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James Webb spots carbon dioxide in exoplanet atmosphere for first time

Researchers using the James Webb Space Telescope have detected carbon dioxide in an exoplanet atmosphere for the first time, demonstrating how using the new space telescope will help us to learn about far-off planets and even to find potentially habitable planets outside our solar system.

The planet in question, called WASP-39 b, is a gas giant orbiting a sun-like star and is located around 700 light-years away. Its mass if just a quarter of the mass of Jupiter, but its diameter is 1.3 times Jupiter’s, so it is not dense and is very puffy. As it orbits very close to its star, with a year there lasting just over four Earth days, it has very high surface temperatures and is a type of planet called a hot Jupiter.

This is an illustration (artist’s impression) showing what the exoplanet WASP-39 b could look like, based on current understanding of the planet.
This is an illustration (artist’s impression) showing what the exoplanet WASP-39 b could look like, based on current understanding of the planet. NASA, ESA, CSA, and J. Olmsted (STScI)

The research team was able to see into WASP-39 b’s atmosphere using Webb’s NIRSpec instrument. This spectrometer splits light into different wavelengths to see which wavelengths have been absorbed — and that indicates the composition of the object. When looking at the light coming from the host star when the planet passed in front of it, the researchers could get data on its atmosphere using a method called transmission spectroscopy.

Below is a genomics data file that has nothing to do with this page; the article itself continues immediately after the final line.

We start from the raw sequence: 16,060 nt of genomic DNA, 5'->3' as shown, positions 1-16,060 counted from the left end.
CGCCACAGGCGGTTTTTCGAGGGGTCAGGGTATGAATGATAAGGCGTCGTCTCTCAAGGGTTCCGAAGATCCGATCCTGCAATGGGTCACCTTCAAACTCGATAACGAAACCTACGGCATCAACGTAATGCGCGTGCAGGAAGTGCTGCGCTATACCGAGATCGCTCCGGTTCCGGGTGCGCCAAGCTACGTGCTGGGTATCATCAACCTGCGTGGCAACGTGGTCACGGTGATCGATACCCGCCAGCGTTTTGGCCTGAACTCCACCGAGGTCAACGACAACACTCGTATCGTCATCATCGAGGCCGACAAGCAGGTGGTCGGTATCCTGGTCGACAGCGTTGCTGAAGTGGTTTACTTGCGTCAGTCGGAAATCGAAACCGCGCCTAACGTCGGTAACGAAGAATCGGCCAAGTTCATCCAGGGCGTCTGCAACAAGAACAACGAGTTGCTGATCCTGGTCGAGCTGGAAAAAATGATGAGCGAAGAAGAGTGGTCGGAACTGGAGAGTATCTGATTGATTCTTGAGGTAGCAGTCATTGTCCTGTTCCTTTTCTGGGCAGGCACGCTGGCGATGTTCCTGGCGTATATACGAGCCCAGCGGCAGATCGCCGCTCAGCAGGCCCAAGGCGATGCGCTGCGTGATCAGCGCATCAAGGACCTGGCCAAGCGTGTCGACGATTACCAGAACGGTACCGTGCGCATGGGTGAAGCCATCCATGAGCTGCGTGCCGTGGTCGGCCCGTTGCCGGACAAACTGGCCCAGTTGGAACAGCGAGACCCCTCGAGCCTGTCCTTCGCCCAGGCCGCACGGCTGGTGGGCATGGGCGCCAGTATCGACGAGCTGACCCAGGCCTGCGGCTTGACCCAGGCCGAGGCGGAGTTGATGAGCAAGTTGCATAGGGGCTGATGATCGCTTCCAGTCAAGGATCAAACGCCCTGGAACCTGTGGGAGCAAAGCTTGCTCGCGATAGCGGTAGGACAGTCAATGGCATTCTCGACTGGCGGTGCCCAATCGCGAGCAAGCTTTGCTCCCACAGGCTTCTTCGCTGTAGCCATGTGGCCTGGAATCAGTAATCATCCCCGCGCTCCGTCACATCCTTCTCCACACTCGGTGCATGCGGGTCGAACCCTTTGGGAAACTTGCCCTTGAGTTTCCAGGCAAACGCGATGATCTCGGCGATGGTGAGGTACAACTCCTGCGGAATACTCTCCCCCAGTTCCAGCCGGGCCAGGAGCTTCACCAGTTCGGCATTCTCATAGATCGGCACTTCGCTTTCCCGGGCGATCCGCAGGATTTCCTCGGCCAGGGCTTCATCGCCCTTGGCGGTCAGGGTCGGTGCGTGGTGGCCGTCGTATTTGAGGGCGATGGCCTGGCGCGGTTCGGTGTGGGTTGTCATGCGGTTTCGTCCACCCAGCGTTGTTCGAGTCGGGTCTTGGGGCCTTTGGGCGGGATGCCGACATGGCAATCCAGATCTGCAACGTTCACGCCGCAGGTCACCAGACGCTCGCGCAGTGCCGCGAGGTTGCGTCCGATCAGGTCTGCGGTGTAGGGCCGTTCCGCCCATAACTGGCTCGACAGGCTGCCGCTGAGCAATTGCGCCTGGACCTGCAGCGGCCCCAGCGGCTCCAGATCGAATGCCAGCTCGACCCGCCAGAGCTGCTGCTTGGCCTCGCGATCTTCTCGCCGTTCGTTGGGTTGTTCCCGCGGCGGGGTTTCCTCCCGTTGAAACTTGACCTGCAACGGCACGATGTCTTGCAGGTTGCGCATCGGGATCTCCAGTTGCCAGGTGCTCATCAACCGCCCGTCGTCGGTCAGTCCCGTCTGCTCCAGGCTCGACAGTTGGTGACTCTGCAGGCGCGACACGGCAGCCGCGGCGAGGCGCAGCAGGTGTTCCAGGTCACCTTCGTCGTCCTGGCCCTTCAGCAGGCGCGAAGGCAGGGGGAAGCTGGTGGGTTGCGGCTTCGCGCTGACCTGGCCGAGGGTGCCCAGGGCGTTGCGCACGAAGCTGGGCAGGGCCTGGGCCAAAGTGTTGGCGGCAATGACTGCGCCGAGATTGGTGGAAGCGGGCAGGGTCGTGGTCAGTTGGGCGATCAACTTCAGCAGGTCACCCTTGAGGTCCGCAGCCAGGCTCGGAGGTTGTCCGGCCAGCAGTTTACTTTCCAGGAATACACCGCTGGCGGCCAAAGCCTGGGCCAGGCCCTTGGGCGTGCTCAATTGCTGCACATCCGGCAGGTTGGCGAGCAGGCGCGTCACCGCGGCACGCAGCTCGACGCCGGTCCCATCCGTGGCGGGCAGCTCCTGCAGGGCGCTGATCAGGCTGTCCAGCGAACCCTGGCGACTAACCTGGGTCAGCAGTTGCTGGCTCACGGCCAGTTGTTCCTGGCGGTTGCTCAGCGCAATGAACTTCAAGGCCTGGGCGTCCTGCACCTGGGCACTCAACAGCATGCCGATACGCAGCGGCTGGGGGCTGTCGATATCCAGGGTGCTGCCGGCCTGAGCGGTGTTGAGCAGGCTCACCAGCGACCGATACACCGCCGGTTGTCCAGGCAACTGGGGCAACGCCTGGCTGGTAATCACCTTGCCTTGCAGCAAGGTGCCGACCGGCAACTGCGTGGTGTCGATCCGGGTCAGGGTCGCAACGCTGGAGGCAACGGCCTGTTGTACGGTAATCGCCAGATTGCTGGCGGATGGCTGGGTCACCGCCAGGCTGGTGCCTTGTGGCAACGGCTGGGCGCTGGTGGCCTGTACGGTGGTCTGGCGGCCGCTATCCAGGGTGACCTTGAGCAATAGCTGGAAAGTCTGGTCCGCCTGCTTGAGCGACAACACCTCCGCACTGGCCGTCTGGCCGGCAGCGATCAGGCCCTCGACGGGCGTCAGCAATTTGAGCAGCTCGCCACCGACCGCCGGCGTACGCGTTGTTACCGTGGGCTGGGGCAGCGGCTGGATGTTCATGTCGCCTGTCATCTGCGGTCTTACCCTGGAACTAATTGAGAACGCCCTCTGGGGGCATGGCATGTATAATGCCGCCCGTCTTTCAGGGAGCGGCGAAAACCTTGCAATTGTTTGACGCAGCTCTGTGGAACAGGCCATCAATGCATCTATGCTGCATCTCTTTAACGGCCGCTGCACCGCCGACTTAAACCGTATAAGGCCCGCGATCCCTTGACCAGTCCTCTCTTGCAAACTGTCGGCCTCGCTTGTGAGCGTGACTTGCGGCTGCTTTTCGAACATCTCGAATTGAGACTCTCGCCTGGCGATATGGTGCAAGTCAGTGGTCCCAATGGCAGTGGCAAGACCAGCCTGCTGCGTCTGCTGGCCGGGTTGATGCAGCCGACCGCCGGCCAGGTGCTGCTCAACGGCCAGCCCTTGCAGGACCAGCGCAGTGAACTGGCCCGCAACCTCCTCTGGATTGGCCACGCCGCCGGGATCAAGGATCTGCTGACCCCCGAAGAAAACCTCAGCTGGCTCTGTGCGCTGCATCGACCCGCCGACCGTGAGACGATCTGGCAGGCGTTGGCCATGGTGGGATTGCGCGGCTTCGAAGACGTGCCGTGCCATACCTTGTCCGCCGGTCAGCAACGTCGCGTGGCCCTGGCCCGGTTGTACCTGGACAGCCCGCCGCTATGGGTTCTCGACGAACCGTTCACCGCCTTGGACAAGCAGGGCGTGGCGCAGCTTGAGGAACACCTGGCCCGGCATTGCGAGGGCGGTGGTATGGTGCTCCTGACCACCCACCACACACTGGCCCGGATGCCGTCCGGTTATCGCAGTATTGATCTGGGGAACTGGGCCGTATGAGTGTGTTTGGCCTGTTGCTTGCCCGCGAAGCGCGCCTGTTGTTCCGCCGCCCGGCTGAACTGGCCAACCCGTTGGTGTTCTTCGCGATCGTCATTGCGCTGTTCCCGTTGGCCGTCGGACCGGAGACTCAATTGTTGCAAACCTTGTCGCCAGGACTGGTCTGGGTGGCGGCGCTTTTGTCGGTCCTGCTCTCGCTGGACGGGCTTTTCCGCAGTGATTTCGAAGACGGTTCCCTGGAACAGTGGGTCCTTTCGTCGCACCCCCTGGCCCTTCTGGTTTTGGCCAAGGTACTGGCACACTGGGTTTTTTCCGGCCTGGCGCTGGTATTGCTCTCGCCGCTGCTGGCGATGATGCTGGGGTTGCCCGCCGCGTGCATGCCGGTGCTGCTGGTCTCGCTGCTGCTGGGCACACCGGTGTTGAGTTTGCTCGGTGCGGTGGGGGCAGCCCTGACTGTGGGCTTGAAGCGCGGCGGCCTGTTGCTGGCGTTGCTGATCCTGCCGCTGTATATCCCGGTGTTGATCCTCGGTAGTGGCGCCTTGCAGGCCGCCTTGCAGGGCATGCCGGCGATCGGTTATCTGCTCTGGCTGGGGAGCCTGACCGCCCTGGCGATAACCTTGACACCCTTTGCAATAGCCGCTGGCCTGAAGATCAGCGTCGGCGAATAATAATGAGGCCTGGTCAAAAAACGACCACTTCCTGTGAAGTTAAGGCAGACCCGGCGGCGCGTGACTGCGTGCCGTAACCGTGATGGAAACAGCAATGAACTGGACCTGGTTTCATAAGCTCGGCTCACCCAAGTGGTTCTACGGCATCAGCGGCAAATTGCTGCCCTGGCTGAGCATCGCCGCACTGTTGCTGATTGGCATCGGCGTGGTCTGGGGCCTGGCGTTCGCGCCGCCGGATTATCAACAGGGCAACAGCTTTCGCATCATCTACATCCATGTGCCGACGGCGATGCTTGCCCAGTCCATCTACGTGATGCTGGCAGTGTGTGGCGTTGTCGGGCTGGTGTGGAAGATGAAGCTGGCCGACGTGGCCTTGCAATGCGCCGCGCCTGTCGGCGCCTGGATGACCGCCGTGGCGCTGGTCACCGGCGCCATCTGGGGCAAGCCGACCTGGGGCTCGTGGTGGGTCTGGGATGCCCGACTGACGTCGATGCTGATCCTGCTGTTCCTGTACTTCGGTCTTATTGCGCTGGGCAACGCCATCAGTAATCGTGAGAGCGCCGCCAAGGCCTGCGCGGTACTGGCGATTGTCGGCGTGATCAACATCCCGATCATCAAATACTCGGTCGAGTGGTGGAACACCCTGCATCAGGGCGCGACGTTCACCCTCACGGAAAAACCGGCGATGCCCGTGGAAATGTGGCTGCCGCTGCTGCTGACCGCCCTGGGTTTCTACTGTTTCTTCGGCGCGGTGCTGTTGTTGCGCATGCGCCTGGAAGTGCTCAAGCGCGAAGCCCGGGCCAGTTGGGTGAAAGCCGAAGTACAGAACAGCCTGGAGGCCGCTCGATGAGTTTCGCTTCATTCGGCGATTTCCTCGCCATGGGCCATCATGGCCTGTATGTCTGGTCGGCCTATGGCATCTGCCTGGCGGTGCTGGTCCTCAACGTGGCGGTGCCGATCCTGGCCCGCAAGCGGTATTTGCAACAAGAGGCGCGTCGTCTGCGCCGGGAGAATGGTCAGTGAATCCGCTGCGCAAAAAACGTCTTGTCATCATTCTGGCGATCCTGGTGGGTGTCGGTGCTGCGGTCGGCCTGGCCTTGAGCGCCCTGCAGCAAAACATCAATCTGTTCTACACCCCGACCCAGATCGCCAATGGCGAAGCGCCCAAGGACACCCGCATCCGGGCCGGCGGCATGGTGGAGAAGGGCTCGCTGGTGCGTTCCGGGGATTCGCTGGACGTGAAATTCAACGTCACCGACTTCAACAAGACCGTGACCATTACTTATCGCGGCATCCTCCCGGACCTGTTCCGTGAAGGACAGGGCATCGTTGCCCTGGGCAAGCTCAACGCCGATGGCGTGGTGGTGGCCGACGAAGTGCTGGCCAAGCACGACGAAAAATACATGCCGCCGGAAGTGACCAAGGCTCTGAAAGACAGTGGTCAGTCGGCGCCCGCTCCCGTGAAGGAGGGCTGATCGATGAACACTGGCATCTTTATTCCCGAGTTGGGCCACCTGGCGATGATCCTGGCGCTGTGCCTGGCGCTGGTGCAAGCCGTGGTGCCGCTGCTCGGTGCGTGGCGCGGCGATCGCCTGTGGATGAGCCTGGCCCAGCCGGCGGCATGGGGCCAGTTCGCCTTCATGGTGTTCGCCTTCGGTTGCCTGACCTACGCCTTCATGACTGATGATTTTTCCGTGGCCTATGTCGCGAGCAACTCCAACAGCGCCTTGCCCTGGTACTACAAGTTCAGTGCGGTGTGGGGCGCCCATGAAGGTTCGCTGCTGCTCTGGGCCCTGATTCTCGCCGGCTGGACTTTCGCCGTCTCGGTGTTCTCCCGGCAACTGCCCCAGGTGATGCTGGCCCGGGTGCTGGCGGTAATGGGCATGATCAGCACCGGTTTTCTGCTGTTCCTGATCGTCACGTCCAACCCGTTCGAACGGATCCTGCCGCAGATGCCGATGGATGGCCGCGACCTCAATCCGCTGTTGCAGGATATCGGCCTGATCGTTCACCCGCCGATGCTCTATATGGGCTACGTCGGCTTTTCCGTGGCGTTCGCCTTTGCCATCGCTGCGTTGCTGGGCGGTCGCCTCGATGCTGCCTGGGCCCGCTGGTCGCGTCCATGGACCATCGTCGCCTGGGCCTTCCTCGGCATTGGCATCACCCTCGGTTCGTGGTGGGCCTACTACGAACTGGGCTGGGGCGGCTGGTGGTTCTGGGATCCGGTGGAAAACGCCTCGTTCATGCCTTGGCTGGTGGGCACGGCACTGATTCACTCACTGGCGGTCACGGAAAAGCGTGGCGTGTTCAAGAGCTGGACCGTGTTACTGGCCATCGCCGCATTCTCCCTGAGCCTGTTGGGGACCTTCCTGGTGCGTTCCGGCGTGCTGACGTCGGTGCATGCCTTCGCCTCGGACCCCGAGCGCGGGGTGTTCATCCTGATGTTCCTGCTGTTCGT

The results show a clear blocking of light between the 4.1 and 4.6-micron wavelengths, which indicates the presence of carbon dioxide. “As soon as the data appeared on my screen, the whopping carbon dioxide feature grabbed me,” said one of the researchers, Zafar Rustamkulov of Johns Hopkins University, in a statement. This is the first time that carbon dioxide has been identified in an exoplanet atmosphere. “It was a special moment, crossing an important threshold in exoplanet sciences.”

Learning about exoplanet atmospheres helps to understand how the planet evolved. And as well as helping scientists to learn about this particular planet, the results are an exciting demonstration of how James Webb can help us learn about other exoplanets in the future. “Seeing the data for the first time was like reading a poem in its entirety, when before we only had every third word,” said team member Laura Kreidberg of the Max Planck Institute for Astronomy. “These first results are just the beginning; the Early Release Science data have shown that Webb performs beautifully, and smaller and cooler exoplanets (more like our own Earth) are within its reach.”

The research will be published in the journal Nature.

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